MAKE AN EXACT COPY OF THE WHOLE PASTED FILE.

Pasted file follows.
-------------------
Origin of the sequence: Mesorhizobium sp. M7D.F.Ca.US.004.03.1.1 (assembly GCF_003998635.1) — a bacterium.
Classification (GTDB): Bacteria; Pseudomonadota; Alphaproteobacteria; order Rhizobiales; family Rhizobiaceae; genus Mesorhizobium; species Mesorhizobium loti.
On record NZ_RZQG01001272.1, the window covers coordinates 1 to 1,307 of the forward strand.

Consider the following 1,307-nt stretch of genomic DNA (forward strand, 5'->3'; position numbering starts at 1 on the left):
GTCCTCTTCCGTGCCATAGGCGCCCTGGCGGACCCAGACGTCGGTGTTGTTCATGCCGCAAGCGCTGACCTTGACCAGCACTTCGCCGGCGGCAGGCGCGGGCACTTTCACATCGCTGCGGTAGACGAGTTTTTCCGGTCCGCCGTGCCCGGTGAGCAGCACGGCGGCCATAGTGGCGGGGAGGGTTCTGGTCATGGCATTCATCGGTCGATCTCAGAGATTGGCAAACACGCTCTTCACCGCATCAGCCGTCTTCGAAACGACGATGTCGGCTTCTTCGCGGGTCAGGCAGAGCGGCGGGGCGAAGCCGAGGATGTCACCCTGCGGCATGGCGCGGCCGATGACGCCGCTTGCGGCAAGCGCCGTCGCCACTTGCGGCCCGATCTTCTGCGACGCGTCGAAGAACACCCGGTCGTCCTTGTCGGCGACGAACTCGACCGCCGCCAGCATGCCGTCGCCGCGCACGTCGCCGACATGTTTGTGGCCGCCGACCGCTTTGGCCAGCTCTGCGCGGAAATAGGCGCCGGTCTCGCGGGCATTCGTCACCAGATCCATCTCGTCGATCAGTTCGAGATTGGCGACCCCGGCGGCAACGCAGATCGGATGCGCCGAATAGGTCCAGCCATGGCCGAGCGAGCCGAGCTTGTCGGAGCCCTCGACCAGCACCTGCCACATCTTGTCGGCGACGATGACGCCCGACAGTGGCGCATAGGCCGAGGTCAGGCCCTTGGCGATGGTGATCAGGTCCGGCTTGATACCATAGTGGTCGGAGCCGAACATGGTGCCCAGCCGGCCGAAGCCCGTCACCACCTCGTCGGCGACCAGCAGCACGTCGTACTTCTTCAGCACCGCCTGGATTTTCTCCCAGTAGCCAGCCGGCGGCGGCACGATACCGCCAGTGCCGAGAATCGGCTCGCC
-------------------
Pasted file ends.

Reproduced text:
Origin of the sequence: Mesorhizobium sp. M7D.F.Ca.US.004.03.1.1 (assembly GCF_003998635.1) — a bacterium.
Classification (GTDB): Bacteria; Pseudomonadota; Alphaproteobacteria; order Rhizobiales; family Rhizobiaceae; genus Mesorhizobium; species Mesorhizobium loti.
On record NZ_RZQG01001272.1, the window covers coordinates 1 to 1,307 of the forward strand.

Consider the following 1,307-nt stretch of genomic DNA (forward strand, 5'->3'; position numbering starts at 1 on the left):
GTCCTCTTCCGTGCCATAGGCGCCCTGGCGGACCCAGACGTCGGTGTTGTTCATGCCGCAAGCGCTGACCTTGACCAGCACTTCGCCGGCGGCAGGCGCGGGCACTTTCACATCGCTGCGGTAGACGAGTTTTTCCGGTCCGCCGTGCCCGGTGAGCAGCACGGCGGCCATAGTGGCGGGGAGGGTTCTGGTCATGGCATTCATCGGTCGATCTCAGAGATTGGCAAACACGCTCTTCACCGCATCAGCCGTCTTCGAAACGACGATGTCGGCTTCTTCGCGGGTCAGGCAGAGCGGCGGGGCGAAGCCGAGGATGTCACCCTGCGGCATGGCGCGGCCGATGACGCCGCTTGCGGCAAGCGCCGTCGCCACTTGCGGCCCGATCTTCTGCGACGCGTCGAAGAACACCCGGTCGTCCTTGTCGGCGACGAACTCGACCGCCGCCAGCATGCCGTCGCCGCGCACGTCGCCGACATGTTTGTGGCCGCCGACCGCTTTGGCCAGCTCTGCGCGGAAATAGGCGCCGGTCTCGCGGGCATTCGTCACCAGATCCATCTCGTCGATCAGTTCGAGATTGGCGACCCCGGCGGCAACGCAGATCGGATGCGCCGAATAGGTCCAGCCATGGCCGAGCGAGCCGAGCTTGTCGGAGCCCTCGACCAGCACCTGCCACATCTTGTCGGCGACGATGACGCCCGACAGTGGCGCATAGGCCGAGGTCAGGCCCTTGGCGATGGTGATCAGGTCCGGCTTGATACCATAGTGGTCGGAGCCGAACATGGTGCCCAGCCGGCCGAAGCCCGTCACCACCTCGTCGGCGACCAGCAGCACGTCGTACTTCTTCAGCACCGCCTGGATTTTCTCCCAGTAGCCAGCCGGCGGCGGCACGATACCGCCAGTGCCGAGAATCGGCTCGCC